Too many of us have experienced the frustration of calling a bank, hospital or government office, only to find that we need an interpreter to speak to the switchboard operator, whose English is so minimal that he or she cannot understand third-grade English. It’s irritating enough when the operator cannot comprehend English well enough to spell the name of the person or office that you may want to get through to. It’s infuriating and even dangerous in an emergency.
English, experience tells us, is the glue that holds this polyglot society together. And common sense tells most people what a century of educating and assimilating immigrants into this country’s mainstream has shown: that a command of English is virtually a prerequisite for success in our society – to say nothing of making our justice system and economic opportunity fairly accessible to all.
But for 15 years or more, public education has been saddled with a theory that students whose mother tongues are not English will fail to learn subjects if they are taught in English. Federal education aid has provided incentives for schools to expand bilingual programs by giving institutions aid for each student put into bilingual education.
Bilingual programs offer most classes in the student’s native language, while another, somewhat related program, English as a Second Language (ESL), provides most classes in English.
Well, a new study from New York City’s Board of Education indicates that the federal theory is wrong and conventional wisdom is right. President Clinton, nevertheless, seems to back spending more federal money on bilingual programs, under legislation that reauthorizes the Elementary and Secondary Education Act and makes Chapter 1 (Title 1) funding available to them.
The Clinton administration should reconsider this legislation in light of the board’s study.
The study concludes that current efforts to educate many students in their native language – to the tune of more than $ 300 million a year in federal money, are deeply flawed. Even recent immigrants who arrived not speaking English and who now take most or all of their classes in English generally fare better academically than students in bilingual programs, where, in fact, little English is spoken.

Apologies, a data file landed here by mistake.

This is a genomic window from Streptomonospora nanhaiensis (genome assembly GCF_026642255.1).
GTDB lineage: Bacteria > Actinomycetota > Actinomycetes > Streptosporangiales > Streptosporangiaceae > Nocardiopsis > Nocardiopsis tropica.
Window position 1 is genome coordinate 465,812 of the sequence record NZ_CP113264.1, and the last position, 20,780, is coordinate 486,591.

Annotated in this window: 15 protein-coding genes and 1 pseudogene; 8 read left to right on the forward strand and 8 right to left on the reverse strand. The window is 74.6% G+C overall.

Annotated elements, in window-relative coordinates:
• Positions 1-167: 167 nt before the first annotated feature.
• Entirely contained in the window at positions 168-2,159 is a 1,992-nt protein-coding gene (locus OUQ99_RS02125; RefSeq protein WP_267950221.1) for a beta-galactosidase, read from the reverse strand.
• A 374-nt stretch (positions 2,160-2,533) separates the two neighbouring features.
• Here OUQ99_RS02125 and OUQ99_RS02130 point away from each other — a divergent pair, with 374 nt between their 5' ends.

The study also confirmed what many educators have suspected: that different ethnic groups place different values on English literacy, with stark differences in academic achievement. Many Chinese, Korean and Russian parents, for instance, want their children to learn English right away, in contrast to Puerto Rican parents, who want their children to speak Spanish.
Value differences among ethnic groups partly explain why Korean, Chinese and Russian students “test out” of (take a proficiency test and leave) bilingual and ESL classes faster than those whose native languages are, say, Haitian Creole or Spanish.
But the crucial findings in the study are that 79 percent of students who entered ESL classes in kindergarten tested out within three years, and then joined the regular English-speaking student population. But only 51 percent of students who entered bilingual classes in kindergarten tested out within three years.
Furthermore, students who enter the programs in higher grades were less likely to test out within three years. Only 33 percent of students who entered ESL classes in sixth grade tested out within three years, and only 7 percent of those who entered bilingual classes. In other words, the later a student enters a bilingual or ESL program, the less likely he or she is to test out in three years or less.
With America’s immigrant population growing very fast, public debate over ESL programs has intensified. But what has become clear is that standard American-English language instruction has proved indispensible in educating those who wish to become productive and law-abiding citizens.
The New York study could not have come at a better time. Let’s get these children speaking and reading English as soon as possible.